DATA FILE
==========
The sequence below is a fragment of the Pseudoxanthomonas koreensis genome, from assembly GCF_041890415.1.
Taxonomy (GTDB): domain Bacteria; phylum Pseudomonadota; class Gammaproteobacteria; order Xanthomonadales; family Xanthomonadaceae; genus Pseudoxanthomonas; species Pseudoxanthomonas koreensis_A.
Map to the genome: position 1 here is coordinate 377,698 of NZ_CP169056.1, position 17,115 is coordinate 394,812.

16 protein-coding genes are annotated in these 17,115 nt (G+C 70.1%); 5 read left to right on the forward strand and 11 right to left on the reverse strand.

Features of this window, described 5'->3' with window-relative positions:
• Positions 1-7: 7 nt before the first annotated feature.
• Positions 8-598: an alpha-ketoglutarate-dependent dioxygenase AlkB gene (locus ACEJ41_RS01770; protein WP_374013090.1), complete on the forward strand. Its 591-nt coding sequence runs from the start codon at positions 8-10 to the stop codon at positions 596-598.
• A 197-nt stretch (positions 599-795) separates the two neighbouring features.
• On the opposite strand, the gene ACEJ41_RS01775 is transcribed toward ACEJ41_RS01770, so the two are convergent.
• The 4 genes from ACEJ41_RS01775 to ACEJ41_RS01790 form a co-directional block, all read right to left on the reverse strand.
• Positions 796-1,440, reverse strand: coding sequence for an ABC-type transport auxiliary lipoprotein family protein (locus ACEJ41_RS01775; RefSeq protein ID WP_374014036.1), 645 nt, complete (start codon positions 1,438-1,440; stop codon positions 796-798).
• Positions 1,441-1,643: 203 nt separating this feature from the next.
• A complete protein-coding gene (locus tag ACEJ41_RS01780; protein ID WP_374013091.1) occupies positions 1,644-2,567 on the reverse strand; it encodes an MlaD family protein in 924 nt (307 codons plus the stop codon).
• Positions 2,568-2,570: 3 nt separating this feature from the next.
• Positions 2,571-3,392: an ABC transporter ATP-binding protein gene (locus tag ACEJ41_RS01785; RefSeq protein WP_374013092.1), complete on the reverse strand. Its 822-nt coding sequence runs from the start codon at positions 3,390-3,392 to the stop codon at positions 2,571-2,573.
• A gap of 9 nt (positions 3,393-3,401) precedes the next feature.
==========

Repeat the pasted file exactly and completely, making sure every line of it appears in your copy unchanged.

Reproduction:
The sequence below is a fragment of the Pseudoxanthomonas koreensis genome, from assembly GCF_041890415.1.
Taxonomy (GTDB): domain Bacteria; phylum Pseudomonadota; class Gammaproteobacteria; order Xanthomonadales; family Xanthomonadaceae; genus Pseudoxanthomonas; species Pseudoxanthomonas koreensis_A.
Map to the genome: position 1 here is coordinate 377,698 of NZ_CP169056.1, position 17,115 is coordinate 394,812.

16 protein-coding genes are annotated in these 17,115 nt (G+C 70.1%); 5 read left to right on the forward strand and 11 right to left on the reverse strand.

Features of this window, described 5'->3' with window-relative positions:
• Positions 1-7: 7 nt before the first annotated feature.
• Positions 8-598: an alpha-ketoglutarate-dependent dioxygenase AlkB gene (locus ACEJ41_RS01770; protein WP_374013090.1), complete on the forward strand. Its 591-nt coding sequence runs from the start codon at positions 8-10 to the stop codon at positions 596-598.
• A 197-nt stretch (positions 599-795) separates the two neighbouring features.
• On the opposite strand, the gene ACEJ41_RS01775 is transcribed toward ACEJ41_RS01770, so the two are convergent.
• The 4 genes from ACEJ41_RS01775 to ACEJ41_RS01790 form a co-directional block, all read right to left on the reverse strand.
• Positions 796-1,440, reverse strand: coding sequence for an ABC-type transport auxiliary lipoprotein family protein (locus ACEJ41_RS01775; RefSeq protein ID WP_374014036.1), 645 nt, complete (start codon positions 1,438-1,440; stop codon positions 796-798).
• Positions 1,441-1,643: 203 nt separating this feature from the next.
• A complete protein-coding gene (locus tag ACEJ41_RS01780; protein ID WP_374013091.1) occupies positions 1,644-2,567 on the reverse strand; it encodes an MlaD family protein in 924 nt (307 codons plus the stop codon).
• Positions 2,568-2,570: 3 nt separating this feature from the next.
• Positions 2,571-3,392: an ABC transporter ATP-binding protein gene (locus tag ACEJ41_RS01785; RefSeq protein WP_374013092.1), complete on the reverse strand. Its 822-nt coding sequence runs from the start codon at positions 3,390-3,392 to the stop codon at positions 2,571-2,573.
• A gap of 9 nt (positions 3,393-3,401) precedes the next feature.